A better indication of an aphid infestation is the sight of ants and/or honeydew. The relationship between ants and aphids is a well known one. Ants watch out for aphids. They protect them from pests and help care for their eggs and young. In exchange for this service, the aphid produces a sweet tasting substance called honeydew that the ants love. Believe it or not, this honeydew is actually the aphids’ waste.
While you can spray the tree with a chemical to kill the aphids, there are more earth friendly ways of dealing with this problem. One approach is to get rid of the ants. In doing so, the aphids have no protection. This can be done by spraying the tree with a hard blast of water. In reality though, this probably will not be that successful. Another approach is to use an insecticidal soap. But for this to be beneficial, you will need to spray the underside of the leaves. While this does sound possible, if you have a large tree this technique is not going to work. Homemade sprays are another approach and these are easy to make and use. Two of my favorites are the tomato leaf spray and garlic oil spray. To make the tomato leaf spray one will need a few ingredients, which include tomato leaves and water. The just of this recipe is you chop tomato leaves and place them in water overnight. Next, you strain the liquid, dilute it down with water and place it in a spray bottle. The garlic oil spray is just as easy and requires chopped garlic that is steeped in mineral oil overnight. Once that is done, the liquid is strained and mixed with water and a splash of liquid dish soap. While both of these DIYs are successful they have two problems. One is getting the spray on all the surface areas and two the fact that these sprays kill everything, which includes harmful and beneficial insects. A better approach is to release beneficial insects into the environment.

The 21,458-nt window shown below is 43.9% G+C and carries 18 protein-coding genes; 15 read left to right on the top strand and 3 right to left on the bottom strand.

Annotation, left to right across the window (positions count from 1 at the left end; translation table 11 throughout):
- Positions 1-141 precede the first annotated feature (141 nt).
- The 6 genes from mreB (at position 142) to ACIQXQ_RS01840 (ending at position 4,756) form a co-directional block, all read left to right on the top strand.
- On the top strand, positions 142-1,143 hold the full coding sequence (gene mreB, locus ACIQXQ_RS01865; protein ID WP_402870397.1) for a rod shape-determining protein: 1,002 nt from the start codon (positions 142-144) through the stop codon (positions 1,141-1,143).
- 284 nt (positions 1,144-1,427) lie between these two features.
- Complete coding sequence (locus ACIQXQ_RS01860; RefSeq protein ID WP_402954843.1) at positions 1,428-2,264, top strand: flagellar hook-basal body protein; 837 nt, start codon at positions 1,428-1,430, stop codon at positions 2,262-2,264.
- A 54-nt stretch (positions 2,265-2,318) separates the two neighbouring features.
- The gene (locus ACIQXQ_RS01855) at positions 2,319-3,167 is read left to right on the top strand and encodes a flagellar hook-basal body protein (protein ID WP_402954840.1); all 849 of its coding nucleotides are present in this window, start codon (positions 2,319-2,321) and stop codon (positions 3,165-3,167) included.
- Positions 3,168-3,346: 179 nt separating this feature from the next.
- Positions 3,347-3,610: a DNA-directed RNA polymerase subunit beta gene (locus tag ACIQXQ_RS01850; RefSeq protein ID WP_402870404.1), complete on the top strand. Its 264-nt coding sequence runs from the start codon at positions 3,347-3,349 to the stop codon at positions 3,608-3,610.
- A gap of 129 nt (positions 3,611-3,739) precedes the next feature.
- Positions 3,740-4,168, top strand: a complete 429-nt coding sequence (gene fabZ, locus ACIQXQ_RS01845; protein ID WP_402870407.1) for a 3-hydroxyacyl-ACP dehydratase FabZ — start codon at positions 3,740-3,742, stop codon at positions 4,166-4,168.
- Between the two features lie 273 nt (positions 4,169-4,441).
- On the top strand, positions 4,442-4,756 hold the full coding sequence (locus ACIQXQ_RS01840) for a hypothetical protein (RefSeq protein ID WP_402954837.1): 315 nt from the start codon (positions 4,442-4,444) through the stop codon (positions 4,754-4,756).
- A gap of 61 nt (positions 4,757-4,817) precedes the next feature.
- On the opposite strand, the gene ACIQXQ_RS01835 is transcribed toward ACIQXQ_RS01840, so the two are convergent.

What beneficial insects love aphids? Well, the top three that love aphids include lacewings, hoverflies, and lady beetles. But if you use this technique, do not combine with DIY sprays or insecticidal soaps.